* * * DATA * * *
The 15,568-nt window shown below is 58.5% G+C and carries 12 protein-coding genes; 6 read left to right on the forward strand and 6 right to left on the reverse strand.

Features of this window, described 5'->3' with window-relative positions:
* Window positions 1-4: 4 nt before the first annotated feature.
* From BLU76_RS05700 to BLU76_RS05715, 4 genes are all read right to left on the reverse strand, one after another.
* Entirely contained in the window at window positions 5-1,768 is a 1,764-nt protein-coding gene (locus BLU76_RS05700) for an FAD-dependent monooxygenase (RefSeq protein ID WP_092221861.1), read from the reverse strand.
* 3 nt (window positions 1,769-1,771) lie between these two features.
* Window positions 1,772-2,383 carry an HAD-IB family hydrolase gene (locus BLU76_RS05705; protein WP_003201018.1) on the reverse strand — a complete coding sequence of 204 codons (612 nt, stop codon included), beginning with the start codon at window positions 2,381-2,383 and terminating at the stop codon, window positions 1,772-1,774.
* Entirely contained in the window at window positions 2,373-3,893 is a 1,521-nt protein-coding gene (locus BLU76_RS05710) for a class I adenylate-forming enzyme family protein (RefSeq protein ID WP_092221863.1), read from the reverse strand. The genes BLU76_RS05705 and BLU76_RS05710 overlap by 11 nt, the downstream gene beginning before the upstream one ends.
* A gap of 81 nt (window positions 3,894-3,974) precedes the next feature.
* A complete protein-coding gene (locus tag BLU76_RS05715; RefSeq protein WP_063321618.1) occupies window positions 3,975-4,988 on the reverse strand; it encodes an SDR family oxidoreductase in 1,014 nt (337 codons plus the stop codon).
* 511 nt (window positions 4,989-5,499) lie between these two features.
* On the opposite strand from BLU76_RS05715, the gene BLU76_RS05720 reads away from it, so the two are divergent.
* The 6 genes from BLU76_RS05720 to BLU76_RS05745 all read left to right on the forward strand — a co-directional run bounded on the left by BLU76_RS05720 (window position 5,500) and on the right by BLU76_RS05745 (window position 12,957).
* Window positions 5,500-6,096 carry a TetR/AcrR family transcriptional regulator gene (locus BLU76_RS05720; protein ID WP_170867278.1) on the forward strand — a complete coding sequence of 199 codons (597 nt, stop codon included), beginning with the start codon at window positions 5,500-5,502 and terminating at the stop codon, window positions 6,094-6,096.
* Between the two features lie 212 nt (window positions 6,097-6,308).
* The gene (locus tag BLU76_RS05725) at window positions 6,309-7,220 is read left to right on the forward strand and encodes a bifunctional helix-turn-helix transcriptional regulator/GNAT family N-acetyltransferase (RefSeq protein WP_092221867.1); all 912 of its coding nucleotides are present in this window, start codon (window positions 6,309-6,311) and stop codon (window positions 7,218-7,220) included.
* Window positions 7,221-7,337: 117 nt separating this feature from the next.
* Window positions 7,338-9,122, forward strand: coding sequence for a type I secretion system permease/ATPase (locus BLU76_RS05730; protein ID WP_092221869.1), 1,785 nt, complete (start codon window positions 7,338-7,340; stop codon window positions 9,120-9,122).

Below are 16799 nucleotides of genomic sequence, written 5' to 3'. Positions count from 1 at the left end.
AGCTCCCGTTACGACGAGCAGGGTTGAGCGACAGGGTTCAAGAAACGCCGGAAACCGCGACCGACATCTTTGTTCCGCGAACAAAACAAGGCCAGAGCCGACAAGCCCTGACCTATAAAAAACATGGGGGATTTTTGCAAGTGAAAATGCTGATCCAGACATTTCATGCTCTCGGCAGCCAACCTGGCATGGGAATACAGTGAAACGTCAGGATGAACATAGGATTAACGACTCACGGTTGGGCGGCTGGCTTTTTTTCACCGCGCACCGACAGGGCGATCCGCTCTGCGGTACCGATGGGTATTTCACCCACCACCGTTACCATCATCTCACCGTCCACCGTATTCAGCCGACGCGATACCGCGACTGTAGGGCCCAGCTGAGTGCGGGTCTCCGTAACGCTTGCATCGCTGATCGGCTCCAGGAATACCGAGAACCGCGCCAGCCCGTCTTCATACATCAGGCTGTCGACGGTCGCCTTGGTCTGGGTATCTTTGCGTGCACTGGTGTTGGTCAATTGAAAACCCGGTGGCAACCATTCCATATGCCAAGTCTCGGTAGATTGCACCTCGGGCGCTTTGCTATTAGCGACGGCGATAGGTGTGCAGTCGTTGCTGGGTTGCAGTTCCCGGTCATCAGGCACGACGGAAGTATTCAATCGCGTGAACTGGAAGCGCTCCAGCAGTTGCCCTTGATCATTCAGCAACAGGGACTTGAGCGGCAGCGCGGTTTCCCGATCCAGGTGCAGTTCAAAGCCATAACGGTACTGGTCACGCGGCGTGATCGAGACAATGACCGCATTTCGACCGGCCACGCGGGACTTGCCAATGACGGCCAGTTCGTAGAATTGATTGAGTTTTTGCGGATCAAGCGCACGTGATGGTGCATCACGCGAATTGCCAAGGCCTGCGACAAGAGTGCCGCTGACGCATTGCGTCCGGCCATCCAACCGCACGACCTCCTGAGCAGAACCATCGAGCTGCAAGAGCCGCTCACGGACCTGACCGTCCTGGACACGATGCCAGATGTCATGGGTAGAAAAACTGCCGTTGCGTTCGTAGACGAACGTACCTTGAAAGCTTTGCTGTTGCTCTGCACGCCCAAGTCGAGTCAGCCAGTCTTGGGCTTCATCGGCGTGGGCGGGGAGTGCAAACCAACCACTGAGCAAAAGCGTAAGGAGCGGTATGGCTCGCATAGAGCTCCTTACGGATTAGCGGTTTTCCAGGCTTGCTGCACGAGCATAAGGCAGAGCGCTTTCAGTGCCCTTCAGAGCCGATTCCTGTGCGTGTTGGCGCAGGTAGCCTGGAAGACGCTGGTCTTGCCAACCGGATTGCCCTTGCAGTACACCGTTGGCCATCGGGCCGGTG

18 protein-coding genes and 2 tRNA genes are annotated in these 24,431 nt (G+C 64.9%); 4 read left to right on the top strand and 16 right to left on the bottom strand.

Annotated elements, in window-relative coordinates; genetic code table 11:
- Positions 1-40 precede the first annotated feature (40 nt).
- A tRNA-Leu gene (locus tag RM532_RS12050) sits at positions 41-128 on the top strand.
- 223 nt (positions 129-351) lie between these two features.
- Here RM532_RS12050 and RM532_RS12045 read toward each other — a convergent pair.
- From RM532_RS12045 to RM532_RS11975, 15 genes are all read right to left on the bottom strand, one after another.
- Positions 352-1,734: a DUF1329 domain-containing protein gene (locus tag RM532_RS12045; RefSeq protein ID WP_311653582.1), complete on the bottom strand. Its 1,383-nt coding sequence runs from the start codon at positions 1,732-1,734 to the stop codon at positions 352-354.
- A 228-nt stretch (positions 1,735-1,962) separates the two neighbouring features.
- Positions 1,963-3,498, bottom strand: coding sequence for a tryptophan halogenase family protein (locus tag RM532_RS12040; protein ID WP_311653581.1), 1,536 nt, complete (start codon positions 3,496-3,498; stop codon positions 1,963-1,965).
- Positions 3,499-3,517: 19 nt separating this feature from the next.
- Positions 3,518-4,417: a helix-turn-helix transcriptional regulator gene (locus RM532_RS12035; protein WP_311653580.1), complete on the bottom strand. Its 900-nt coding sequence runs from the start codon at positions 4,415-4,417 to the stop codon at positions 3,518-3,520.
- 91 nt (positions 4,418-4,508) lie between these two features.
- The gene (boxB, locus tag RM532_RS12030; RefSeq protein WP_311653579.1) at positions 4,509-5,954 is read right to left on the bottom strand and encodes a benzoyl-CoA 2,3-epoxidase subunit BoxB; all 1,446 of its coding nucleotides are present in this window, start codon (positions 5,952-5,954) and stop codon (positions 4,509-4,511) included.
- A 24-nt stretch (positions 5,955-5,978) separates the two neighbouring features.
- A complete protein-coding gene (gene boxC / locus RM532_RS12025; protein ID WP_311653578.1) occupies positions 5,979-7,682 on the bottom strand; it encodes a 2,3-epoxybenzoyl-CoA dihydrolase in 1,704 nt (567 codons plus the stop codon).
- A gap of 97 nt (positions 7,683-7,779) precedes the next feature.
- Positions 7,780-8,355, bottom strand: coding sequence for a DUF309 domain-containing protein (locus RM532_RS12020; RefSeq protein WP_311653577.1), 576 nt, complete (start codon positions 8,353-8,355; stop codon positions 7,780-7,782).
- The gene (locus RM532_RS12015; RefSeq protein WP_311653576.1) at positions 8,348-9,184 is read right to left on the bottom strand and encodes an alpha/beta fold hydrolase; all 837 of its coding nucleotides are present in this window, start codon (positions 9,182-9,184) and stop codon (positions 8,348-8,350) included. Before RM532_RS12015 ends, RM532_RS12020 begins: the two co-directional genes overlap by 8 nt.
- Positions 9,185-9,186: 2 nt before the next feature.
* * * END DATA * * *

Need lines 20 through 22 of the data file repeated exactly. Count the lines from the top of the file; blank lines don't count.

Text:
AGCTCCCGTTACGACGAGCAGGGTTGAGCGACAGGGTTCAAGAAACGCCGGAAACCGCGACCGACATCTTTGTTCCGCGAACAAAACAAGGCCAGAGCCGACAAGCCCTGACCTATAAAAAACATGGGGGATTTTTGCAAGTGAAAATGCTGATCCAGACATTTCATGCTCTCGGCAGCCAACCTGGCATGGGAATACAGTGAAACGTCAGGATGAACATAGGATTAACGACTCACGGTTGGGCGGCTGGCTTTTTTTCACCGCGCACCGACAGGGCGATCCGCTCTGCGGTACCGATGGGTATTTCACCCACCACCGTTACCATCATCTCACCGTCCACCGTATTCAGCCGACGCGATACCGCGACTGTAGGGCCCAGCTGAGTGCGGGTCTCCGTAACGCTTGCATCGCTGATCGGCTCCAGGAATACCGAGAACCGCGCCAGCCCGTCTTCATACATCAGGCTGTCGACGGTCGCCTTGGTCTGGGTATCTTTGCGTGCACTGGTGTTGGTCAATTGAAAACCCGGTGGCAACCATTCCATATGCCAAGTCTCGGTAGATTGCACCTCGGGCGCTTTGCTATTAGCGACGGCGATAGGTGTGCAGTCGTTGCTGGGTTGCAGTTCCCGGTCATCAGGCACGACGGAAGTATTCAATCGCGTGAACTGGAAGCGCTCCAGCAGTTGCCCTTGATCATTCAGCAACAGGGACTTGAGCGGCAGCGCGGTTTCCCGATCCAGGTGCAGTTCAAAGCCATAACGGTACTGGTCACGCGGCGTGATCGAGACAATGACCGCATTTCGACCGGCCACGCGGGACTTGCCAATGACGGCCAGTTCGTAGAATTGATTGAGTTTTTGCGGATCAAGCGCACGTGATGGTGCATCACGCGAATTGCCAAGGCCTGCGACAAGAGTGCCGCTGACGCATTGCGTCCGGCCATCCAACCGCACGACCTCCTGAGCAGAACCATCGAGCTGCAAGAGCCGCTCACGGACCTGACCGTCCTGGACACGATGCCAGATGTCATGGGTAGAAAAACTGCCGTTGCGTTCGTAGACGAACGTACCTTGAAAGCTTTGCTGTTGCTCTGCACGCCCAAGTCGAGTCAGCCAGTCTTGGGCTTCATCGGCGTGGGCGGGGAGTGCAAACCAACCACTGAGCAAAAGCGTAAGGAGCGGTATGGCTCGCATAGAGCTCCTTACGGATTAGCGGTTTTCCAGGCTTGCTGCACGAGCATAAGGCAGAGCGCTTTCAGTGCCCTTCAGAGCCGATTCCTGTGCGTGTTGGCGCAGGTAGCCTGGAAGACGCTGGTCTTGCCAACCGGATTGCCCTTGCAGTACACCGTTGGCCATCGGGCCGGTG

18 protein-coding genes and 2 tRNA genes are annotated in these 24,431 nt (G+C 64.9%); 4 read left to right on the top strand and 16 right to left on the bottom strand.

Annotated elements, in window-relative coordinates; genetic code table 11: